US Navy sacks three officers after submarine crash in South China Sea
The submarine, USS Connecticut, had crashed into an underwater mountain in the South China on October 2.
The United States Navy on Thursday sacked three officers who were on a nuclear-powered submarine that crashed into an underwater mountain on October 2.
The officers who have been removed from their posts are Commander Cameron Aljilani, Lieutenant Commander Patrick Cashin and Master Chief Sonar Technician Cory Rodgers. Vice Admiral Karl Thomas, commander of the US 7th Fleet, took the decision to terminate the three officers, citing “loss of confidence”.
The USS Connecticut, the submarine that crashed into an underwater mountain in the South China, was subsequently forced to sail on the surface for a week to reach the Guam island in the Western Pacific Ocean, AFP reported.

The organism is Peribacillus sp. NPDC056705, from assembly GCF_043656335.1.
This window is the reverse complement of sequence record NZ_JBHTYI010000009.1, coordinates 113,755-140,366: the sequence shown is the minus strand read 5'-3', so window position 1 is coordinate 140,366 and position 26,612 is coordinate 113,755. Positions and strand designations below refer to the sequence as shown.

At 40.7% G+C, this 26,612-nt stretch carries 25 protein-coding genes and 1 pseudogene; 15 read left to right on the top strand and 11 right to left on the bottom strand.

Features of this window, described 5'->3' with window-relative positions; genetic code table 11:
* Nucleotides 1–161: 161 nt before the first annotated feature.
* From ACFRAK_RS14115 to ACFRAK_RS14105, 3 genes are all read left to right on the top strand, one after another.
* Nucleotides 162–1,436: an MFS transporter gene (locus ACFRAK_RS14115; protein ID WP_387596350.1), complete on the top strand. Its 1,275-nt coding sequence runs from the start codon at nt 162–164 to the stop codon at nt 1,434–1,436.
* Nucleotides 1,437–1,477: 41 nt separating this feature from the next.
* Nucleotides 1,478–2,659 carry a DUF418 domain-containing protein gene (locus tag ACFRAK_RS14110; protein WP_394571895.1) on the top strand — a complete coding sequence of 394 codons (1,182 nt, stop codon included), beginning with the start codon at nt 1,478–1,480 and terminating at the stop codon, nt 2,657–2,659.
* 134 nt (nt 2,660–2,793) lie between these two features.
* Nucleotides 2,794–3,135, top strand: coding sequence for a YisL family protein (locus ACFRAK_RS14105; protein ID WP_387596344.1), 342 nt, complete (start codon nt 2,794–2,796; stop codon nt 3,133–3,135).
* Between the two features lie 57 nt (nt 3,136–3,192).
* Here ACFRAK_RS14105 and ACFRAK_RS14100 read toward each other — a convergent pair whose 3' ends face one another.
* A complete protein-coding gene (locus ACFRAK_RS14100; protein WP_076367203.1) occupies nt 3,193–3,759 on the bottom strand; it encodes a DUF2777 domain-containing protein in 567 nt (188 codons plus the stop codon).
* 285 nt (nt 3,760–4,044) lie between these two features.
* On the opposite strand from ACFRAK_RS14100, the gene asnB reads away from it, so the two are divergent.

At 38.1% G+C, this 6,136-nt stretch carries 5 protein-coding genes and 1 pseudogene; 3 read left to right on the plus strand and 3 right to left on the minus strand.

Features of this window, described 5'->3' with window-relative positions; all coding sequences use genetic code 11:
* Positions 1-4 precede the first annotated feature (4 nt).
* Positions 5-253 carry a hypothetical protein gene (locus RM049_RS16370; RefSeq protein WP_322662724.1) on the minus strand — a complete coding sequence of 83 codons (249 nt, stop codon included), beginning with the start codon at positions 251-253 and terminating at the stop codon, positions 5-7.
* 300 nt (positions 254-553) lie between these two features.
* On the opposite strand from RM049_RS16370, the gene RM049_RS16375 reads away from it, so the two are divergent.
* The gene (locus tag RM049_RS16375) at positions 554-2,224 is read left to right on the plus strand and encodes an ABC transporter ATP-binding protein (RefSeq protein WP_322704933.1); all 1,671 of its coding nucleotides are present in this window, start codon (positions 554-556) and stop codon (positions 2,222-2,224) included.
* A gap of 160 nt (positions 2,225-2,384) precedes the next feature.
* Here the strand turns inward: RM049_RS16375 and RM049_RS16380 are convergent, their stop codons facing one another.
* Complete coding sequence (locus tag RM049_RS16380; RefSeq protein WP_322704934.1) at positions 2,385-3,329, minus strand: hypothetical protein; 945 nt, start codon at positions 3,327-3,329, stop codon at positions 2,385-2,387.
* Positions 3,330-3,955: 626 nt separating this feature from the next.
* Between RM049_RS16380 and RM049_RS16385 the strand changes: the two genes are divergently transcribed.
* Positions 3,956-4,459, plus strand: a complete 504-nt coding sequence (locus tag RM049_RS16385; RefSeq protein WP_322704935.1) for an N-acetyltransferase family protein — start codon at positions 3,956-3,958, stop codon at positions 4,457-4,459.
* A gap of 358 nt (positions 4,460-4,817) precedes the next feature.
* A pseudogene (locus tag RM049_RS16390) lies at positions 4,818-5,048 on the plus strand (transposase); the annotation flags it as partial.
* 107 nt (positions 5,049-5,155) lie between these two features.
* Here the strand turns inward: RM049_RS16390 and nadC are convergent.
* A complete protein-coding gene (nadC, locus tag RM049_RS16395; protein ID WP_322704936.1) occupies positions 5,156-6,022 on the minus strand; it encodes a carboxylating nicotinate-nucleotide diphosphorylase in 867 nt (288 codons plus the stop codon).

Eleven sailors were injured in the crash. Although the collision damaged the vessel’s forward ballast tanks, its nuclear plant was not damaged, according to the agency.
“Thomas determined sound judgement, prudent decision-making and adherence to required procedures in navigation planning, watch team execution and risk management could have prevented the incident,” the United States Navy said in a press release.
The Navy added that the submarine is undergoing damage assessment at Guam, and will subsequently be taken to Bremerton city in Washington for repairs.
The United States Navy has not yet explained how the submarine hit the underwater mountain, according to AP.
While the crash took place on October 2, the Navy did not report the incident for five days, until it had exited the South China Sea.